The heliocentric model of the universe (also known as heliocentrism) is a now-obsolete theory which states that the Sun lies at the centre of the universe and that all other objects orbit around the Sun. It was first put forward (at least in recorded history) by Ancient Greek philosophers in the third century B.C., but it arose to greatest prominence in the Renaissance through the influence of astronomers such as Nicholas Copernicus, Johannes Kepler, and Galileo.
- Principles of Heliocentrism -
There are actually several heliocentric theories, meaning theories that the Sun is at the centre of the universe, but the most familiar of these is the model established in the European Renaissance by scholars such as Copernicus, Tycho Brahe, Kepler, and Galileo. In a heliocentric system, the Sun is a stationary object which rests at the centre of the universe, with other objects orbiting around the Sun at various distances and velocities in accordance with their mass and size.
Although this model is now recognized as obsolete, it was still a revolutionary development in European intellectual history. Philosophically speaking, it was a much greater step to move from the Earth being the centre of the universe to the Sun being the centre of the universe, than it was (later on) to move from the Sun being the centre of the universe to the universe not having any single definable centre point.
What happens to the non-planetary celestial objects in a heliocentric universe depends on the interpretation. Some Ancient Greek challengers to the geocentric consensus argued that most of the stars were stationary (but not at central points), while others argued that they too followed predictable paths around the Sun and the universal centre.
- From Geocentrism to Heliocentrism -
It is entirely understandable that early human civilizations, watching the skies revolve above their heads, would conclude that the seemingly flat surface of the Earth rested somewhere near the centre of the universe, and that all other things revolved around us above our heads. After all, the Sun followed a very fast course through the sky, the Moon a somewhat slower one, and the stars even slower ones - but all seemed to follow regular paths overhead. The early Ptolemaic model of the universe, named after the systematic efforts of Claudius Ptolemaeus in the 2nd century A.D. but mostly dating to pre-Christian Greek philosophy, established an elaborate system of spheres-within-spheres to explain why the planets did not follow completely regular orbits through the sky like the Sun and Moon did.
Other Ancient Greek philosophers, however, gradually realized that something else was going on. The Ptolemaic system explained why the planets sometimes seemed to move backwards through the sky relative to their overall orbit (it said this was because they were actually orbiting in a small epicycle, which in turn orbited in a large circle around the Earth). It claimed that the Moon was the closest object, followed by Mercury, Venus, the Sun, Mars, Jupiter, Saturn, and the stars. Without actual physical evidence, Philolaus proposed in the 4th century B.C. that the Sun, the Earth, and the planets all revolved around a fire at the heart of the universe, and that the stars were stationary. The inhabited surface of the Earth always faced outward (a process we now recognize as tidal locking, which is also why the same surface of the Moon is always visible from Earth), so that we never realized the great fire was burning beneath us. Several years later, Aristarchus of Samos confirmed through his estimates of the size of the Earth, Moon, and Sun, and the distance between them all, that the Earth must be orbiting the Sun rather than the other way around.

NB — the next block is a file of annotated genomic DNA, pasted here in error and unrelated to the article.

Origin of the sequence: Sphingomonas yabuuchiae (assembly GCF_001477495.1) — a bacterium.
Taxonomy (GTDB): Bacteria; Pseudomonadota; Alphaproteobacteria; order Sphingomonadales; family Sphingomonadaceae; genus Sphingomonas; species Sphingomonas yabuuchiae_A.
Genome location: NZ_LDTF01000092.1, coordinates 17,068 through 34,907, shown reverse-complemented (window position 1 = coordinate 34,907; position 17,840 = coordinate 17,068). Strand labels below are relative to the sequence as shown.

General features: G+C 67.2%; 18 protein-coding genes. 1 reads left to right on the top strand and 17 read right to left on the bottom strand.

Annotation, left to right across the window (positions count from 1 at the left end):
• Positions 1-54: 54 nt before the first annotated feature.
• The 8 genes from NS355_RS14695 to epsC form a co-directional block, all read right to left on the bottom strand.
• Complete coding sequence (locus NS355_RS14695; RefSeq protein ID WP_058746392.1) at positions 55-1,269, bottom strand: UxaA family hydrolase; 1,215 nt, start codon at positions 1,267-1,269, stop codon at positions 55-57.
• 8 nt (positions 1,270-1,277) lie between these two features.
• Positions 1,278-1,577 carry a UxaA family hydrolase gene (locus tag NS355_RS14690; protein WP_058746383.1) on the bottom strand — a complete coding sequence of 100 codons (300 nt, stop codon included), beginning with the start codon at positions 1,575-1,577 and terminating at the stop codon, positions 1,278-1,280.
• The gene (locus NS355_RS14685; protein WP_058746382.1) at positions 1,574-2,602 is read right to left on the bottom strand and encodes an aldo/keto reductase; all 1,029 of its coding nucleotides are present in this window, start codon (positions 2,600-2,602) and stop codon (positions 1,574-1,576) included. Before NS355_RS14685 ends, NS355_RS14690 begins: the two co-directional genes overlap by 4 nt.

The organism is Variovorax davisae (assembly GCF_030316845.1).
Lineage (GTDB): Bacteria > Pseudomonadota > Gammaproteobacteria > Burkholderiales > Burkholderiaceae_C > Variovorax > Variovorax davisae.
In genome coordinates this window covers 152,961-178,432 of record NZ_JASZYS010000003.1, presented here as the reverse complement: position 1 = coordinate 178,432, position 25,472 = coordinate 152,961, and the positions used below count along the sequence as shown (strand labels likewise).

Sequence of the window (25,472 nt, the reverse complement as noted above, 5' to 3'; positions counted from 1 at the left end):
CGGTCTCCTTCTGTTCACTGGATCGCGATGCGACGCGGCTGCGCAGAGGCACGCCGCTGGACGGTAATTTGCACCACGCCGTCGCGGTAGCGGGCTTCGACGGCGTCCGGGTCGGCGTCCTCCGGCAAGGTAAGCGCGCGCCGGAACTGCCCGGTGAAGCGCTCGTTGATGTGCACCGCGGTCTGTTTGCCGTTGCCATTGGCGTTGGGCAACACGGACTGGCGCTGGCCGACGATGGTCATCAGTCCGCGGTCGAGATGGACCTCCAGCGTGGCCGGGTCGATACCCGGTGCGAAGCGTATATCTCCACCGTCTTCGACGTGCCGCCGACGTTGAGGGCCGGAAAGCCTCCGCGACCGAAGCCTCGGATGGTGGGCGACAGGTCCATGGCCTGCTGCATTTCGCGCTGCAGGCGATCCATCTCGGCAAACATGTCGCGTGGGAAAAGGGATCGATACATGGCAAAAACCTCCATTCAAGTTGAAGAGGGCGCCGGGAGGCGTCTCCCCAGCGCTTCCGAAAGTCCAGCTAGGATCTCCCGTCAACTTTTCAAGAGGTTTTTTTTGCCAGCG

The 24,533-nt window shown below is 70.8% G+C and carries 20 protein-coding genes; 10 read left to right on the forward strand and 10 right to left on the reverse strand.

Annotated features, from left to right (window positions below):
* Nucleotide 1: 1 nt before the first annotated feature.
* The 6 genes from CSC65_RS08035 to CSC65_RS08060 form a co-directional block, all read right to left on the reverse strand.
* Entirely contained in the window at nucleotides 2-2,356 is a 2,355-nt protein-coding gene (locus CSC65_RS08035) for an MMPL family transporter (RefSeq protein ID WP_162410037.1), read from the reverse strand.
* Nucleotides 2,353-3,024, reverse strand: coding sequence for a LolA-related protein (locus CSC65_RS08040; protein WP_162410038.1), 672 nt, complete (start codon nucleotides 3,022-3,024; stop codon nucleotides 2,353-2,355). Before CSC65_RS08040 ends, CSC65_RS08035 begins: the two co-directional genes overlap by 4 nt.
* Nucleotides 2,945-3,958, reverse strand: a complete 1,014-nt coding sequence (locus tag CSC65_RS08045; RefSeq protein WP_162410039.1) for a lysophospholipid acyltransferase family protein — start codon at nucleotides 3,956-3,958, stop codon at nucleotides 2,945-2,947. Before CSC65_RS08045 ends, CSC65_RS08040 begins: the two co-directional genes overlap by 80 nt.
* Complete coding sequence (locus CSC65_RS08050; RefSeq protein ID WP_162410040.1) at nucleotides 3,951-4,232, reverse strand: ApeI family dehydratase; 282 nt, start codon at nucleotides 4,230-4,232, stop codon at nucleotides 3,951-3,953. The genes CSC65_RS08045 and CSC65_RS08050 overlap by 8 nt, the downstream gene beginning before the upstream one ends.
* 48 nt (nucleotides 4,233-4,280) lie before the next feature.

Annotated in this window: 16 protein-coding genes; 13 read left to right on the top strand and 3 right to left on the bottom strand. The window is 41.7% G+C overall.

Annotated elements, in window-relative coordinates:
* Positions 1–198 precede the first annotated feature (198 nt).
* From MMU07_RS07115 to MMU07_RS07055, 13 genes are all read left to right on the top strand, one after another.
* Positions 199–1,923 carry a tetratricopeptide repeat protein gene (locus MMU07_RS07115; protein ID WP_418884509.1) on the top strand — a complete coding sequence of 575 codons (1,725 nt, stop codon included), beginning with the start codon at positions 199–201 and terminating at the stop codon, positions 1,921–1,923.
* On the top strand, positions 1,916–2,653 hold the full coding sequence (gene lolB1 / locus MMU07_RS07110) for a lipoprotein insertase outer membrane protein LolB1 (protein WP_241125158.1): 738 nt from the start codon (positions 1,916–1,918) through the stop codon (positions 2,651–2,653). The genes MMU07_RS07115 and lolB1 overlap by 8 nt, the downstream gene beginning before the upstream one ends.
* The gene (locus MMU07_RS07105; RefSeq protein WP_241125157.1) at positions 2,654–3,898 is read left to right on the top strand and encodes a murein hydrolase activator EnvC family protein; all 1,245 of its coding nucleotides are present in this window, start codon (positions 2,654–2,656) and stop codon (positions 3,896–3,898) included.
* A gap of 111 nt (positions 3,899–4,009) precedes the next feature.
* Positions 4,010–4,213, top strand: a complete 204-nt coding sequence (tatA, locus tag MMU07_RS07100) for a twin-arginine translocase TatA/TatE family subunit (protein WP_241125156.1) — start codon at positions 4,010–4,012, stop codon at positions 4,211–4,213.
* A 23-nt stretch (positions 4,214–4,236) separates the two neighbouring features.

No further critical thought on the subject appears to have happened in Europe during the Roman or medieval ages, although some work on the subject did happen in India and in the Islamic world. However, during the Renaissance, European philosophers familiar with the latest texts emerging from the Muslim world, such as Nicholas Copernicus, began to put forward a new model of the universe. Copernicus's work was subsequently added to by Tycho Brahe and Galileo, the latter of whom attracted infamous persecution from the Catholic Church after publishing a "debate" between geocentrism and heliocentrism, in which he clearly sided with the latter.
- Decline of Heliocentrism -
The idea that the Sun was not the centre of the universe, either, originated with Italian priest and astronomer Giordano Bruno, who argued in the 16th century that the stars in the night sky were physically equivalent to the Sun, except at far greater distances from the Earth (for which he was later burned for heresy). Bruno's views were not immediately popular, but we now recognize them as essentially correct: the Sun is one star among billions in our galaxy, which features other stars both much larger and much smaller than our Sun, as well as many of approximately similar size.
After the Renaissance, Enlightenment scholars used early telescopes to make substantial progress in the study of solar system bodies as well as the stars, so that it became commonly accepted that the Sun did not occupy a privileged position at the centre of the universe (as Bruno had claimed). However, it was not until the early 20th century that American astronomer Edwin Hubble confirmed through the study of several nearby galaxies, including Andromeda were too distant to be nebulae or dust clouds (as previously thought), and therefore must be galaxies of their own, immense clusters of billions of stars. This meant, in turn, that our own Milky Way Galaxy must be just one among many galaxies, just as the Sun is but one among many stars. That, in essence, is the framework which continues to underlie our understanding of the universe today.